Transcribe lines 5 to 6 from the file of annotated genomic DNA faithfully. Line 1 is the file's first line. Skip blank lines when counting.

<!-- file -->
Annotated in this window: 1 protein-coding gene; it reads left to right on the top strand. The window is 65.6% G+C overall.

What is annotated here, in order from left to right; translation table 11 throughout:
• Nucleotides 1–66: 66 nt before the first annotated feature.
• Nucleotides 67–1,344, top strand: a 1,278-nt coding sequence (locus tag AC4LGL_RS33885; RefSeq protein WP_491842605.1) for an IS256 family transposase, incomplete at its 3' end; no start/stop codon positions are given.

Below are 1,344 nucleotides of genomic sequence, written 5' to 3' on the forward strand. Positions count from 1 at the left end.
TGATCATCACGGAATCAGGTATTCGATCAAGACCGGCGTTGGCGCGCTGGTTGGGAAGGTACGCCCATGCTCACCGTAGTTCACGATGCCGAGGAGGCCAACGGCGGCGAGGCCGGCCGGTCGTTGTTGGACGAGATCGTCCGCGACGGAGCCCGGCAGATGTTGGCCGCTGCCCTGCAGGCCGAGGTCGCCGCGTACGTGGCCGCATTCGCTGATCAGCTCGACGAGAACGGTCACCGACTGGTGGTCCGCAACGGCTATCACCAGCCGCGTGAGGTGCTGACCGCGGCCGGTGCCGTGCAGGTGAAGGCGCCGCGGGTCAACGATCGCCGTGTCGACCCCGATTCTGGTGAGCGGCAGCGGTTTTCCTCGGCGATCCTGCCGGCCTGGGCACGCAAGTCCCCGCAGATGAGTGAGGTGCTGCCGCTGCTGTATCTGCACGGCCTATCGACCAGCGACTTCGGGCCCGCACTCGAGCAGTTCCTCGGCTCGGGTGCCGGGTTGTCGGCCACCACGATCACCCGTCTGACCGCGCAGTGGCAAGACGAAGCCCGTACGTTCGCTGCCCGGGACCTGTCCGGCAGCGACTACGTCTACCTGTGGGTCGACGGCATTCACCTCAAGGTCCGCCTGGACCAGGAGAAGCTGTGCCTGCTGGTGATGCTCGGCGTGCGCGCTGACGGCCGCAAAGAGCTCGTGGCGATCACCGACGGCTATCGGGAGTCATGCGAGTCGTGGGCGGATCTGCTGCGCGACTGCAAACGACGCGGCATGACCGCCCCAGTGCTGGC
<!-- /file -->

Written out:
Below are 1,344 nucleotides of genomic sequence, written 5' to 3' on the forward strand. Positions count from 1 at the left end.
TGATCATCACGGAATCAGGTATTCGATCAAGACCGGCGTTGGCGCGCTGGTTGGGAAGGTACGCCCATGCTCACCGTAGTTCACGATGCCGAGGAGGCCAACGGCGGCGAGGCCGGCCGGTCGTTGTTGGACGAGATCGTCCGCGACGGAGCCCGGCAGATGTTGGCCGCTGCCCTGCAGGCCGAGGTCGCCGCGTACGTGGCCGCATTCGCTGATCAGCTCGACGAGAACGGTCACCGACTGGTGGTCCGCAACGGCTATCACCAGCCGCGTGAGGTGCTGACCGCGGCCGGTGCCGTGCAGGTGAAGGCGCCGCGGGTCAACGATCGCCGTGTCGACCCCGATTCTGGTGAGCGGCAGCGGTTTTCCTCGGCGATCCTGCCGGCCTGGGCACGCAAGTCCCCGCAGATGAGTGAGGTGCTGCCGCTGCTGTATCTGCACGGCCTATCGACCAGCGACTTCGGGCCCGCACTCGAGCAGTTCCTCGGCTCGGGTGCCGGGTTGTCGGCCACCACGATCACCCGTCTGACCGCGCAGTGGCAAGACGAAGCCCGTACGTTCGCTGCCCGGGACCTGTCCGGCAGCGACTACGTCTACCTGTGGGTCGACGGCATTCACCTCAAGGTCCGCCTGGACCAGGAGAAGCTGTGCCTGCTGGTGATGCTCGGCGTGCGCGCTGACGGCCGCAAAGAGCTCGTGGCGATCACCGACGGCTATCGGGAGTCATGCGAGTCGTGGGCGGATCTGCTGCGCGACTGCAAACGACGCGGCATGACCGCCCCAGTGCTGGC